Ways To Figure Out Your Brand’s Primary Demographic
This sounds like a college business class lecture, but it is something that’s truly fundamental to a brand’s marketing strategies.
The primary demographic, or target demographic, dictates how a brand will market itself to the public. What platforms should be used? How should each platform be used? Should traditional or digital media be the main focus?
So how do you figure out who your brand’s primary demographic is? It turns out that there are several ways to go about this process.
Check out what some of our branding experts had to say on this matter.
Analyze Your Current Client Base
This step is the first of many that you can take. If you are an established business, you have customers. Creating a way to track their demographic information can help you in analyzing their data and ultimately help you in the creation of future marketing campaigns.
“Using programs that track the client’s information can be very helpful in the long run when you are trying to figure out where your current demographic is falling,” says Matt Seaburn, Partner and President of Rent A Wheel. “Understanding who is most interested in your product can help you investigate two things: who is buying your product now and where are you falling short in connecting with the demographic you want to target?”
“Analyzing your current demographics can give you an idea of who the easiest demographic group will be to target,” says Travis Killian, Owner and CEO of Everlasting Comfort. “If you know who is being drawn to your products naturally because of their preferences, then you know where you can start in creating targeted marketing campaigns.”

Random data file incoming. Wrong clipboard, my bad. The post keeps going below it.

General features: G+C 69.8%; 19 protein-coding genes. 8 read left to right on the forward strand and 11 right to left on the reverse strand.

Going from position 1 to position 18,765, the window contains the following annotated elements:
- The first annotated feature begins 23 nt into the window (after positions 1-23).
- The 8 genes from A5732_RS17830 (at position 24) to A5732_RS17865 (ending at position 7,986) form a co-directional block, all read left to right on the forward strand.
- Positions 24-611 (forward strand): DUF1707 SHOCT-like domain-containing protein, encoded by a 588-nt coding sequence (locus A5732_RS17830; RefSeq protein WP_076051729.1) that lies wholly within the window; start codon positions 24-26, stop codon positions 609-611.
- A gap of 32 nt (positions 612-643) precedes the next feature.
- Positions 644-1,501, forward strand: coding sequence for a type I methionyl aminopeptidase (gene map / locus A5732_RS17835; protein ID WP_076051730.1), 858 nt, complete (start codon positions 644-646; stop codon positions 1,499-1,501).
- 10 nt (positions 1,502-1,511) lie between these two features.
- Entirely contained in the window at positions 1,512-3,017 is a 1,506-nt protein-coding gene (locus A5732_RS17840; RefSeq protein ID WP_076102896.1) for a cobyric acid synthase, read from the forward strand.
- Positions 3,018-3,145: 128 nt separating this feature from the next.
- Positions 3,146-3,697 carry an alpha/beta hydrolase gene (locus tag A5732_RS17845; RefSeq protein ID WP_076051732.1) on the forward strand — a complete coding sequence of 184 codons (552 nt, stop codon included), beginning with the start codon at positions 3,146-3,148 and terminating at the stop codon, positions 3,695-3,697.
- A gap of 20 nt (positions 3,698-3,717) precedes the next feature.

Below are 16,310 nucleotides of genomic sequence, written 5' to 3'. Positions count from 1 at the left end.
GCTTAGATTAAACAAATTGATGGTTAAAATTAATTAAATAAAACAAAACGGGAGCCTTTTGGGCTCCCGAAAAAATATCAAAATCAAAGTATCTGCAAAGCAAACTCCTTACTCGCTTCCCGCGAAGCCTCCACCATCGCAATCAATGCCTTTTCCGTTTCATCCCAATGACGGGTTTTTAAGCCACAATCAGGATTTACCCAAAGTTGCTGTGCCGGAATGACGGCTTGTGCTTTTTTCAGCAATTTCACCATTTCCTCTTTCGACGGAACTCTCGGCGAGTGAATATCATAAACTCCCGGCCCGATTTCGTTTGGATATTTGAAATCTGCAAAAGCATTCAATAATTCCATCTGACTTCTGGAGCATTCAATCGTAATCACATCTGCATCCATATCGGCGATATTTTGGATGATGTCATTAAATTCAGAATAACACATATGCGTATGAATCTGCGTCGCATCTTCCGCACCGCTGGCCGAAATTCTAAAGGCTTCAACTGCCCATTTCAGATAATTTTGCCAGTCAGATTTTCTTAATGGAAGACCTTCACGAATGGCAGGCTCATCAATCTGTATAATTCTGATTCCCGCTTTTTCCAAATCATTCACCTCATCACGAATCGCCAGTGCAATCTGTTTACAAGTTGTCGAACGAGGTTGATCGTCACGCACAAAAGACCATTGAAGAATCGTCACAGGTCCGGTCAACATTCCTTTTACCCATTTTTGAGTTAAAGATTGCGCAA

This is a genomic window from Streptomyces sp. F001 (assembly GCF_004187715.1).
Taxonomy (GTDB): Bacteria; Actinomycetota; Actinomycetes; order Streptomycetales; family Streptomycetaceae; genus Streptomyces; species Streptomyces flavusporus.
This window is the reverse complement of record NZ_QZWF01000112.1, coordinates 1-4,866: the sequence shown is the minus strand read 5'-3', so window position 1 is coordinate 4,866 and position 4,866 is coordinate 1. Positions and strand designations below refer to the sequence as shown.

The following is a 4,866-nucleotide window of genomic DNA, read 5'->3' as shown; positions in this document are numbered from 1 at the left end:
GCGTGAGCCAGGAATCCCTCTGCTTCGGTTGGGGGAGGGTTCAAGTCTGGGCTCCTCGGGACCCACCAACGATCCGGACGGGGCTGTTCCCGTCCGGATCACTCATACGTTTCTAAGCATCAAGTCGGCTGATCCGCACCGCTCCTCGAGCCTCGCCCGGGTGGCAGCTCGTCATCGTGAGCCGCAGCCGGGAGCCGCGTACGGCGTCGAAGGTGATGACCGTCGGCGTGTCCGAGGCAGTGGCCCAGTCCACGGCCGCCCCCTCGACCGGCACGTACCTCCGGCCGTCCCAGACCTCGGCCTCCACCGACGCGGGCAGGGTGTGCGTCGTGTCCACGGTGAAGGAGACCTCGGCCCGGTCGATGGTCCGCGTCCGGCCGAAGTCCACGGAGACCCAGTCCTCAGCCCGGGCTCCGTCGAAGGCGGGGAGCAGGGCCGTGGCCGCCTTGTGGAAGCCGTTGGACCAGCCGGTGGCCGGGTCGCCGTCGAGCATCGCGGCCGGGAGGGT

Get Inside Their Head
One of the classic practices for creating brand materials that target a demographic is to make a persona or two that you can create campaigns for. In order to do this, you have to get inside their head and learn to think like the clients you are currently selling to.
“This strategy really works. There’s a reason it’s one of the things they teach students studying business and marketing,” says Andrea Xu, CEO of Umamicart. “Sit down and research the people that are buying your products or services most frequently. How old are they? Where do they spend their free time? How do they view money? Answering these questions from their point of view can help you see how they are viewing your product and where they see the value in it.”
“Coming up with these ‘consumer profiles’ is not only an eye-opening experience for your team, but it helps your brand become a better business overall,” says Rym Selmi, Founder of MiiRO. “Not only does this help you create advertisements and meet your clients where they are, but it helps your team develop a sense of understanding and empathy for the people they are marketing to.”
Conduct a Case Study
Sometimes a simple analysis of the current audience is not enough and a more extensive look into current consumers is needed. This is where case studies can come into play and benefit a brand that is trying to figure out their target demographic.
“Pulling information from all previous campaigns, regardless of the platform they were associated with, is a great way to formulate an educated conclusion on your target demographic,” says Lisa Odenweller, CEO and Founder of Kroma. “These case studies can provide a wealth of knowledge to a brand on their target audience.”